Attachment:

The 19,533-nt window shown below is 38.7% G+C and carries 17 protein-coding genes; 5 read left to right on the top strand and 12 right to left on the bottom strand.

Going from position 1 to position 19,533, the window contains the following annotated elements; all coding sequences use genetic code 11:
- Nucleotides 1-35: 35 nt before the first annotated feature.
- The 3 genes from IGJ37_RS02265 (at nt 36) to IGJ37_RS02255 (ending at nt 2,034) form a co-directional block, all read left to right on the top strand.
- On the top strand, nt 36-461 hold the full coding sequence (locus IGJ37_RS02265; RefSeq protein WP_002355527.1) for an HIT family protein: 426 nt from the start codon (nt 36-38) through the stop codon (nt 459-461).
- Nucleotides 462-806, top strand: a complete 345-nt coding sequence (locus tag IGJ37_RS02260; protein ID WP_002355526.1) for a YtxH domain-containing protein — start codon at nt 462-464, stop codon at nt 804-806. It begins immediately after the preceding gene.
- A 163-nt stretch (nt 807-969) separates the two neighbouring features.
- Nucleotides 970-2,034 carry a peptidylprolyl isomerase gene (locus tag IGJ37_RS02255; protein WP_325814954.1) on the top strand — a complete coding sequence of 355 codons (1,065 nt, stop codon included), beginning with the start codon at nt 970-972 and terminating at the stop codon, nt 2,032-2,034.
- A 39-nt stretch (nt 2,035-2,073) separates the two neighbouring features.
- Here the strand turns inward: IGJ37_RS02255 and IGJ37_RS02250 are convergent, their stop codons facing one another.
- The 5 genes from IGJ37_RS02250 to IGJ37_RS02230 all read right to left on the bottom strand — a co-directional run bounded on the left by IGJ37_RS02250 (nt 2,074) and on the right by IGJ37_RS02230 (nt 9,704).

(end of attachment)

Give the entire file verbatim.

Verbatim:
The 19,533-nt window shown below is 38.7% G+C and carries 17 protein-coding genes; 5 read left to right on the top strand and 12 right to left on the bottom strand.

Going from position 1 to position 19,533, the window contains the following annotated elements; all coding sequences use genetic code 11:
- Nucleotides 1-35: 35 nt before the first annotated feature.
- The 3 genes from IGJ37_RS02265 (at nt 36) to IGJ37_RS02255 (ending at nt 2,034) form a co-directional block, all read left to right on the top strand.
- On the top strand, nt 36-461 hold the full coding sequence (locus IGJ37_RS02265; RefSeq protein WP_002355527.1) for an HIT family protein: 426 nt from the start codon (nt 36-38) through the stop codon (nt 459-461).
- Nucleotides 462-806, top strand: a complete 345-nt coding sequence (locus tag IGJ37_RS02260; protein ID WP_002355526.1) for a YtxH domain-containing protein — start codon at nt 462-464, stop codon at nt 804-806. It begins immediately after the preceding gene.
- A 163-nt stretch (nt 807-969) separates the two neighbouring features.
- Nucleotides 970-2,034 carry a peptidylprolyl isomerase gene (locus tag IGJ37_RS02255; protein WP_325814954.1) on the top strand — a complete coding sequence of 355 codons (1,065 nt, stop codon included), beginning with the start codon at nt 970-972 and terminating at the stop codon, nt 2,032-2,034.
- A 39-nt stretch (nt 2,035-2,073) separates the two neighbouring features.
- Here the strand turns inward: IGJ37_RS02255 and IGJ37_RS02250 are convergent, their stop codons facing one another.
- The 5 genes from IGJ37_RS02250 to IGJ37_RS02230 all read right to left on the bottom strand — a co-directional run bounded on the left by IGJ37_RS02250 (nt 2,074) and on the right by IGJ37_RS02230 (nt 9,704).